Now, this is precisely the kind of thing I used to beat myself up over: what, you’re 800 words in and already you’re dropping your red pen and trying to figure out exactly how much is left? I am a constant page flipper, self-interrupter, a messy and inattentive reader. Except I’m learning that page-checking, table-counting, section-flipping, and self-interrupting are not the marks of a messy and inattentive reader, but an active one.

I’m not doing it wrong; I’m doing it right.

I used to think that careful, attentive, smart, good readers started at page one, and, with a uniform level of complete entranced focus, worked methodically through the page the nth. This is pretty much  the opposite of how I read (flipping, in and out of concentration, stopping and starting) so obviously I figured I was doing it wrong. Do you ever feel that way too?

As is often the case, it took teaching to help me figure things out. I noticed (as you do) that my undergrads often missed the point of what they were reading. And I noticed that my grads were having real trouble getting the readings done at all. So I tried to figure out how to help them, and I came across Paul N. Edwards’ wonderful short guide, How to Read A Book. Imagine my surprise that what he proposes as an ideal academic reading strategy is what I was already doing! What I called scattered flipping he called way-finding. My tendency to look first for tables and images he called focus on the most information-dense materials. My stopping and starting reflects an unyielding fact of the limited nature of human focus.

I kept beating myself up, that is, for doing it right, because I somehow got the idea that I should be doing it differently. (I find academic life is full of these head games we play on ourselves.) If I’m honest, I will admit that I’m a pretty fast reader who’s really efficient at getting the gist. When I come back from my skim, then my fast read, and do my notes on the third (fast) pass, that’s where it all really sinks in, details-wise. And reading it three times this way is faster than trying to Read Harder in one intense sweep from start to finish.

Two things strike me as interesting in my own little anecdote here. First, while it turns out that I’m actually an effective and efficient, highly-skilled reader, for a long time I was really insecure about my practices. Second, academic reading is a non-intuitive skill that needs to be taught, and we should make sure to teach it.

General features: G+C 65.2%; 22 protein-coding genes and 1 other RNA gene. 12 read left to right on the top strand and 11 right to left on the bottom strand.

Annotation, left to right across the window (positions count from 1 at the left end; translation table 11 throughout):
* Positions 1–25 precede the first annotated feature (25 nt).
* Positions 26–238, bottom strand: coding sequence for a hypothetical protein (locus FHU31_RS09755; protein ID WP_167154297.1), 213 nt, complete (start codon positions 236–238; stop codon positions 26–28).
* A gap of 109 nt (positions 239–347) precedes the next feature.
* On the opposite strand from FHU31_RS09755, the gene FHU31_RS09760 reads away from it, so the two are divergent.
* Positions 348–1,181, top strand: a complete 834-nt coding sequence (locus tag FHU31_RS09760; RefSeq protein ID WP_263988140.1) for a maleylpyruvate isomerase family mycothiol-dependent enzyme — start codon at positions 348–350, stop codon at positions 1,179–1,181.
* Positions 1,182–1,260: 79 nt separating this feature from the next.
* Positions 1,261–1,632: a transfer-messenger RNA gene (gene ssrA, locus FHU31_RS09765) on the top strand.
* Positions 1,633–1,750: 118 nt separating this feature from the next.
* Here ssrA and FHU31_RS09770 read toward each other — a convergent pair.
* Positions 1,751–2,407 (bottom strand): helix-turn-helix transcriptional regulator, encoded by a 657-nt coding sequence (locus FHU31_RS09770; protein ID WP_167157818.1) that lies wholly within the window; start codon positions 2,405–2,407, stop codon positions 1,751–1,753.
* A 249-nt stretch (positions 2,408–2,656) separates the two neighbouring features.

Where did I get the idea that Reading Harder was the right way? Did I just conjure up a mental image of Good Reading and it looked like binging on Twilight books, only in academese and holding a highlighter? Or did I just assume, with my deeply-rooted imposter syndrome, that whatever way seemed easiest or most natural to me was obviously the wrong way?

And how many years did it take me to just sort of feel my way through to my current process? How much trial and trial and error and error it took for me to figure it out? Hint: a lot (and I still wasn’t sure I was doing it right).

Could I have been taught? I think so. The scuttlebutt in grad school when we were all crushed under the weight, in one case, of a triple-decker novel and two critical articles every week, or, in another, a book of queer theory every week was this: skim, then bullshit. Perhaps this is why we all felt like fakers: we were faking. On the one hand, the reading expectations were … out of line with reality. But on the other hand, I’ve been finding my own grad students really receptive to our using some class time to talk about the pragmatics of how to actually shift their strategies in the move from undergrad to grad, or, How to Read a Book.

So I’m posting this now for two reasons–to ask you to share whatever reading or other professional strategies you figured out for yourself the hard way, so we don’t have to; also, to get you all to read Edwards’ great how-to, and assign it to or share it with everyone you know. (See also, How to Give a Talk.)

Leave a comment with your reading strategies below, especially if you learned it the hard way 😉